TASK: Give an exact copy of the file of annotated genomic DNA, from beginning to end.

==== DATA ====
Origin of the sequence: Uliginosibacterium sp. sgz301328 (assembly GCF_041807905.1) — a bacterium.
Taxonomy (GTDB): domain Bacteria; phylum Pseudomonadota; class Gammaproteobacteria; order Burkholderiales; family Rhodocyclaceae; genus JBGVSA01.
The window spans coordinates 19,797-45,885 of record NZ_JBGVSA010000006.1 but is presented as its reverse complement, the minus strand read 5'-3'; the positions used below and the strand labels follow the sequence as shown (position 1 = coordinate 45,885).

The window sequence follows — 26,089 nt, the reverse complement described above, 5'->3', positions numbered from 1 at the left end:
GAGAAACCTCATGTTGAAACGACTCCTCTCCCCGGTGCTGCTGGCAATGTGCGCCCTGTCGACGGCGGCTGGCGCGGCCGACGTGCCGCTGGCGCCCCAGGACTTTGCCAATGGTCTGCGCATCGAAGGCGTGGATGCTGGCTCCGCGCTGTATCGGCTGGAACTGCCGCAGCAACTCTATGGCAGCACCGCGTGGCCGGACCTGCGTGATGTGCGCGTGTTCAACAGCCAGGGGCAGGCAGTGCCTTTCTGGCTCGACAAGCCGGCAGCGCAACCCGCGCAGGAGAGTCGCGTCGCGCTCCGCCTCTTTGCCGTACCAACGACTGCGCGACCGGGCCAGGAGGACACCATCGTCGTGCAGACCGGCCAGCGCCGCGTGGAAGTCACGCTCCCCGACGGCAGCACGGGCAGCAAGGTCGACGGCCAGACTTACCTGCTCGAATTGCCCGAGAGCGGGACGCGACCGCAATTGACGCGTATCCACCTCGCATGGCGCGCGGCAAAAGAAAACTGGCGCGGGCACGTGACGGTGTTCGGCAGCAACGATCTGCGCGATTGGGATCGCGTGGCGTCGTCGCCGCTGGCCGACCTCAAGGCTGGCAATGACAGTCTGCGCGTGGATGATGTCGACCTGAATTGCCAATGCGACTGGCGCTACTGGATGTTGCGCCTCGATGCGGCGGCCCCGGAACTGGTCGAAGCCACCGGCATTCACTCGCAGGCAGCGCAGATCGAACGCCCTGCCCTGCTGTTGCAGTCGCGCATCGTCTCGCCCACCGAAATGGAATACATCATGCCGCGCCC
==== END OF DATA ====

Origin of the sequence: Uliginosibacterium sp. sgz301328 (assembly GCF_041807905.1) — a bacterium.
Taxonomy (GTDB): domain Bacteria; phylum Pseudomonadota; class Gammaproteobacteria; order Burkholderiales; family Rhodocyclaceae; genus JBGVSA01.
The window spans coordinates 19,797-45,885 of record NZ_JBGVSA010000006.1 but is presented as its reverse complement, the minus strand read 5'-3'; the positions used below and the strand labels follow the sequence as shown (position 1 = coordinate 45,885).

The window sequence follows — 26,089 nt, the reverse complement described above, 5'->3', positions numbered from 1 at the left end:
GAGAAACCTCATGTTGAAACGACTCCTCTCCCCGGTGCTGCTGGCAATGTGCGCCCTGTCGACGGCGGCTGGCGCGGCCGACGTGCCGCTGGCGCCCCAGGACTTTGCCAATGGTCTGCGCATCGAAGGCGTGGATGCTGGCTCCGCGCTGTATCGGCTGGAACTGCCGCAGCAACTCTATGGCAGCACCGCGTGGCCGGACCTGCGTGATGTGCGCGTGTTCAACAGCCAGGGGCAGGCAGTGCCTTTCTGGCTCGACAAGCCGGCAGCGCAACCCGCGCAGGAGAGTCGCGTCGCGCTCCGCCTCTTTGCCGTACCAACGACTGCGCGACCGGGCCAGGAGGACACCATCGTCGTGCAGACCGGCCAGCGCCGCGTGGAAGTCACGCTCCCCGACGGCAGCACGGGCAGCAAGGTCGACGGCCAGACTTACCTGCTCGAATTGCCCGAGAGCGGGACGCGACCGCAATTGACGCGTATCCACCTCGCATGGCGCGCGGCAAAAGAAAACTGGCGCGGGCACGTGACGGTGTTCGGCAGCAACGATCTGCGCGATTGGGATCGCGTGGCGTCGTCGCCGCTGGCCGACCTCAAGGCTGGCAATGACAGTCTGCGCGTGGATGATGTCGACCTGAATTGCCAATGCGACTGGCGCTACTGGATGTTGCGCCTCGATGCGGCGGCCCCGGAACTGGTCGAAGCCACCGGCATTCACTCGCAGGCAGCGCAGATCGAACGCCCTGCCCTGCTGTTGCAGTCGCGCATCGTCTCGCCCACCGAAATGGAATACATCATGCCGCGCCC